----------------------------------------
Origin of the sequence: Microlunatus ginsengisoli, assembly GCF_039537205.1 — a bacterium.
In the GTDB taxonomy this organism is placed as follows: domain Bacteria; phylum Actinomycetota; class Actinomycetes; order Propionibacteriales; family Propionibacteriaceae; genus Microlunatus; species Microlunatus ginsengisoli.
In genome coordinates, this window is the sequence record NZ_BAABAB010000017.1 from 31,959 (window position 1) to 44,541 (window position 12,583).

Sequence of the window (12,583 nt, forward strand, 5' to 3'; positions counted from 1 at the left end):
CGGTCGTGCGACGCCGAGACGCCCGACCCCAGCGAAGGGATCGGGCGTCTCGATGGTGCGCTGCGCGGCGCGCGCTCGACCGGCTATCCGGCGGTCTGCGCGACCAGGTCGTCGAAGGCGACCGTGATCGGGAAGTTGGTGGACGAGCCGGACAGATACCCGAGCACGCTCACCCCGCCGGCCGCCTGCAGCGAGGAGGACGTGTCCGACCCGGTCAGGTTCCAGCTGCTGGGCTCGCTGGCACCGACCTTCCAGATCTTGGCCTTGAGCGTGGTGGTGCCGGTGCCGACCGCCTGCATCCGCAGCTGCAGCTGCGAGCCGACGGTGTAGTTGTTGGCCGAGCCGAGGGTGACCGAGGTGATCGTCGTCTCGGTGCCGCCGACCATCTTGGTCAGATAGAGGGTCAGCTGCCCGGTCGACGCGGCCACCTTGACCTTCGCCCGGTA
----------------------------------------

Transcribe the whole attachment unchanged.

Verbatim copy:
Origin of the sequence: Microlunatus ginsengisoli, assembly GCF_039537205.1 — a bacterium.
In the GTDB taxonomy this organism is placed as follows: domain Bacteria; phylum Actinomycetota; class Actinomycetes; order Propionibacteriales; family Propionibacteriaceae; genus Microlunatus; species Microlunatus ginsengisoli.
In genome coordinates, this window is the sequence record NZ_BAABAB010000017.1 from 31,959 (window position 1) to 44,541 (window position 12,583).

Sequence of the window (12,583 nt, forward strand, 5' to 3'; positions counted from 1 at the left end):
CGGTCGTGCGACGCCGAGACGCCCGACCCCAGCGAAGGGATCGGGCGTCTCGATGGTGCGCTGCGCGGCGCGCGCTCGACCGGCTATCCGGCGGTCTGCGCGACCAGGTCGTCGAAGGCGACCGTGATCGGGAAGTTGGTGGACGAGCCGGACAGATACCCGAGCACGCTCACCCCGCCGGCCGCCTGCAGCGAGGAGGACGTGTCCGACCCGGTCAGGTTCCAGCTGCTGGGCTCGCTGGCACCGACCTTCCAGATCTTGGCCTTGAGCGTGGTGGTGCCGGTGCCGACCGCCTGCATCCGCAGCTGCAGCTGCGAGCCGACGGTGTAGTTGTTGGCCGAGCCGAGGGTGACCGAGGTGATCGTCGTCTCGGTGCCGCCGACCATCTTGGTCAGATAGAGGGTCAGCTGCCCGGTCGACGCGGCCACCTTGACCTTCGCCCGGTA